Liked by 2 people

    1. Picasso once said amateurs borrow professionals steal…I think ole Jimmy took that to heart.
      Just give the people credit…it would not have made a huge difference in money over time considering the court time etc…

      Liked by 2 people

  2. It is a better version of the same song, and they sure did try to get away with a lot. Last November, a long-lost 13 minute recording of Led Zeppelin performing ‘Dazed And Confused’ in Amsterdam on October 5, 1969 was posted online.

    Liked by 2 people

    1. I don’t see how he defended himself by saying “I changed it”…no Jimmy you didn’t really. They did a great job though…that doesn’t take away from that.

      Liked by 1 person

  3. One of my (many) favourite Led Zeppelin songs. Didn’t realise the story behind it … and in fact it just didn’t register that my re-issue album version actually carriedthe ‘inspired by Jake Holmes notation.
    I hope he was well rewarded in his out of court settlement.
    (First black mark in my book for the mighty Zepp!) 🙂

    Liked by 2 people

    1. I don’t know why Jimmy did this to other artists for…not counting the Stairway to Heaven one…but Willie Dixon and others had to sue…I still like Zeppelin though don’t get me wrong. I did like the 3rd album on more than the first two…but I’m probably in the minority lol.

      Liked by 1 person

  4. I was never a Led Zeppelin fan. Part of it was that, as a blues fan, I found blues-rock mostly annoying – shredding on top of good songs, playing more notes (or louder with more distortion) to try to sound like a virtuoso to make up for the fact that you really didn’t get it. The bigger part of it was that the notion of white people stealing from black composers was already known. Led Zeppelin could not be naively ripping off black artists. They made millions from knowingly stealing and hoping that white privilege would enable them to get away with it. The old quotations re: borrowing vs stealing notwithstanding, with the cultural history of the US, white people stealing the livelihood from black people takes that to another level. I still can’t respect Led Zeppelin.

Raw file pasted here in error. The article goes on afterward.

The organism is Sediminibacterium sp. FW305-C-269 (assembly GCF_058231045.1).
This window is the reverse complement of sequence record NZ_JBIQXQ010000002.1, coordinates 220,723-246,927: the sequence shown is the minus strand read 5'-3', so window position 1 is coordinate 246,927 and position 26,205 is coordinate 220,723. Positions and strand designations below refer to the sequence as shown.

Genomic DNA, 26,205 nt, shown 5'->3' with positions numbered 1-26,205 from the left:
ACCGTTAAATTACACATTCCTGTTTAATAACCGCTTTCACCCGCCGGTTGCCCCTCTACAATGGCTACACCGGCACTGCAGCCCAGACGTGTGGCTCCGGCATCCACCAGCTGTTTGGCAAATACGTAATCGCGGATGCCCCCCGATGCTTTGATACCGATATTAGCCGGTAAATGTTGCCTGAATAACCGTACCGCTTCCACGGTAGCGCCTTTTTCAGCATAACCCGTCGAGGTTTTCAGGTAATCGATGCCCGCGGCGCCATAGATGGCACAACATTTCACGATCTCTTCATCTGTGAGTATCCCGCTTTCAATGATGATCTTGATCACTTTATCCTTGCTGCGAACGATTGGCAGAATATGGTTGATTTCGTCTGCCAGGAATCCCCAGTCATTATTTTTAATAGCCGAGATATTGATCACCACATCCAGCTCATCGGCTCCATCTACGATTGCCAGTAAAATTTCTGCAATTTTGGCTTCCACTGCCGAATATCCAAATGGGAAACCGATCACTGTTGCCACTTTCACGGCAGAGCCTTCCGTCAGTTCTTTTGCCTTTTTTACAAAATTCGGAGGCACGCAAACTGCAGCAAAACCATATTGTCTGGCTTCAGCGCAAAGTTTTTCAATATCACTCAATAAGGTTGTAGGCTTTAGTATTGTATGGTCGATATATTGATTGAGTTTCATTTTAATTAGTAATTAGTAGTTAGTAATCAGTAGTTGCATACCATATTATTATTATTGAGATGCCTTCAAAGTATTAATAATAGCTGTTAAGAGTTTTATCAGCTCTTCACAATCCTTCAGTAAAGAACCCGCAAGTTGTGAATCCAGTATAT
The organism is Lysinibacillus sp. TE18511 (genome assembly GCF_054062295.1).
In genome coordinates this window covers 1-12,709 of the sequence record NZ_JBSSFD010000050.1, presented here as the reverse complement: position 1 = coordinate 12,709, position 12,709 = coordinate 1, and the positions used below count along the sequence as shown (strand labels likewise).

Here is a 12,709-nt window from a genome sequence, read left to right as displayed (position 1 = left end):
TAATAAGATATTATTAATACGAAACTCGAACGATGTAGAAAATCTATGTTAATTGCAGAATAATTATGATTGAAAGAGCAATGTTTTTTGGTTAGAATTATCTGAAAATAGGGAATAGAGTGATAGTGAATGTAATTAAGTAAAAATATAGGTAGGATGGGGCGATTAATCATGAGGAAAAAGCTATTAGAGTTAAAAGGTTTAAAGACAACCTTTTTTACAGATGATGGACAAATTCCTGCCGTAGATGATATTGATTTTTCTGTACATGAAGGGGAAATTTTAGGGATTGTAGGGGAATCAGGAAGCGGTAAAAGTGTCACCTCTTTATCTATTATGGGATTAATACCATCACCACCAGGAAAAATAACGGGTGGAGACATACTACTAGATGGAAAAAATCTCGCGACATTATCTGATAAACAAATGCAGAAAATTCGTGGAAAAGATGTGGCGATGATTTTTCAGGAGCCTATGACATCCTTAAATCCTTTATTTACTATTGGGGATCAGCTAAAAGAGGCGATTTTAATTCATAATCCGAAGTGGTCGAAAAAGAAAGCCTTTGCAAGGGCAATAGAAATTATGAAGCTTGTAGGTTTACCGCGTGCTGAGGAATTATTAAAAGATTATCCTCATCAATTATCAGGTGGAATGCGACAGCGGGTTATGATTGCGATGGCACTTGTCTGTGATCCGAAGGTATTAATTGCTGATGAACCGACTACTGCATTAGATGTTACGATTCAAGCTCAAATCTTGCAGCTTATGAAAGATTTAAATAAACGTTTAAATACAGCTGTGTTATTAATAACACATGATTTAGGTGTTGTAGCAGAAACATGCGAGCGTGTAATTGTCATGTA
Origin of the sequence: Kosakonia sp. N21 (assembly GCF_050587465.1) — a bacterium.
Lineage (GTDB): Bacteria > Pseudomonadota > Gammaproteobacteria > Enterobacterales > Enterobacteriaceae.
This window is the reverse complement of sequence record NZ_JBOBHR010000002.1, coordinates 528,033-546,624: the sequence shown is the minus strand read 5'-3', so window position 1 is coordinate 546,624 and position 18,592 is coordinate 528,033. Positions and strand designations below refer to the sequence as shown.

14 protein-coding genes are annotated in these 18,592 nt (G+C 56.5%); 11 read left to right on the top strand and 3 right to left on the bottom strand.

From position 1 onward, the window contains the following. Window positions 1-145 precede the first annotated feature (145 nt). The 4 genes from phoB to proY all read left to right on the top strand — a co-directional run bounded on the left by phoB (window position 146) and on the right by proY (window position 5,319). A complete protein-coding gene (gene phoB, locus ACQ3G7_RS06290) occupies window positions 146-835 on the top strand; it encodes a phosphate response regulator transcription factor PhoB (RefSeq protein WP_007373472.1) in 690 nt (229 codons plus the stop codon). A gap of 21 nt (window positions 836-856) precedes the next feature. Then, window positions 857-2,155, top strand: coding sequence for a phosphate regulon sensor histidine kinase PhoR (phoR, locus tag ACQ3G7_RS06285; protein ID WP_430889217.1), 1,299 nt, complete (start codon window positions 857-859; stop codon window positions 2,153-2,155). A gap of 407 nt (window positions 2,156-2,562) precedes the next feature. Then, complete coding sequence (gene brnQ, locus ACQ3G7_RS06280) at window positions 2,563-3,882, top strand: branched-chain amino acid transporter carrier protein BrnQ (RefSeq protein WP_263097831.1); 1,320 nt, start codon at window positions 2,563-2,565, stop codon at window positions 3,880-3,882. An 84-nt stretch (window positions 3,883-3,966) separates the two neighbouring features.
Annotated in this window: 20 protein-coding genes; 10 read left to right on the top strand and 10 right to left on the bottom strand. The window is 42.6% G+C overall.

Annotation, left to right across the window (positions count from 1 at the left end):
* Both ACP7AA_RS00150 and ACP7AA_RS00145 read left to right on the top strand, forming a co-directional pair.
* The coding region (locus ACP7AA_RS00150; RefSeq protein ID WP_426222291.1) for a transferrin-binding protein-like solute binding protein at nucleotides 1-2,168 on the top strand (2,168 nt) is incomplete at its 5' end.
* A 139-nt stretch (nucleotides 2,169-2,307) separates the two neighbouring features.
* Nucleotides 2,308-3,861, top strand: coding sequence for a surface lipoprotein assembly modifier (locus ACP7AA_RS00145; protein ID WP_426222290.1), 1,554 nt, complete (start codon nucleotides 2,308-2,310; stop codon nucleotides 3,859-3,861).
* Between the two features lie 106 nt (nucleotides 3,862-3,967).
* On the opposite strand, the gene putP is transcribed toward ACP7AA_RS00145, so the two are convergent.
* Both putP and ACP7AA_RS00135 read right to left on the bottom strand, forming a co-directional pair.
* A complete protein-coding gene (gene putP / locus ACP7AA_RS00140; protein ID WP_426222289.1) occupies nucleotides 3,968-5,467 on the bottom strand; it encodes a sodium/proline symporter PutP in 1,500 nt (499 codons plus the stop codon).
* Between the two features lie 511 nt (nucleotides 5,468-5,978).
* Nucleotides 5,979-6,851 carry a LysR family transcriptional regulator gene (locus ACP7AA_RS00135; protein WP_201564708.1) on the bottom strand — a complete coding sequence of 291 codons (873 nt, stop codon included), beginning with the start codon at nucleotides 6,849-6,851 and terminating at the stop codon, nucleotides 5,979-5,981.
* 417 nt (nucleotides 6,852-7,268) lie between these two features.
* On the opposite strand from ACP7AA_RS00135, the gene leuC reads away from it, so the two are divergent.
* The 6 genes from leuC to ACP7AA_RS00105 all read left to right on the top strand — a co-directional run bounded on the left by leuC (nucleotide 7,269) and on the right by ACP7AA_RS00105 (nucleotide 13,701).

Liked by 2 people

    1. I’ve never been a huge Zeppelin fan but I do listen to them some…more of their third album on…when they started to get away from the hard blues stuff…they mixed folk and harder rock but yea…Jimmy knew what he was doing…he was/is not stupid. Other artists like Clapton at least gives credit when it’s due. Their first two albums “borrowed” many riffs and melodies from many artists.

      What is so confusing about it is they proved they could write their own songs so I don’t know why he did it… I hope Holmes got a big reward and I’m pretty sure Willie Dixon did.

      Liked by 2 people

  5. Hope Holmes got a good payoff for it, especially since in LZ’s case it seems unlikely it was subconscious…more like their M.O. in the early days. Still, origins aside, quite a good track & one synonymous with Zep to me. Too bad Jimmy didn’t do his own spin on ‘wouldn’t you like to be a Pepper too?’

    Liked by 3 people

    1. They did well with the song but when you listen to the Holmes version…it’s a no brainer…you don’t accidently steal that…the Holmes version was the song…it’s like hearing an unplugged version of Zeppelins .


    1. I said almost the same thing in the comments….there are traces on the 3 album but they started to grow then and incorporate folk/rock and got away a little from the bombastic first two albums.

      Liked by 1 person

  6. The Holmes song is the architecture all the bright and loud overpinnings are tacked onto. All the improvements- and I won’t deny they made the song a whole lot better than the bare bones version- would just flutter away without the basic foundation of the Holmes creation. But, as always when ripp- being inspired by someone else’s work, the audience remember the hit, the originator misses out. I can’t really blame Zep or whoever from repurposing someone else’s excellent work, it was often done back in the day- but then I’m not poor out of pocket Jake Holmes.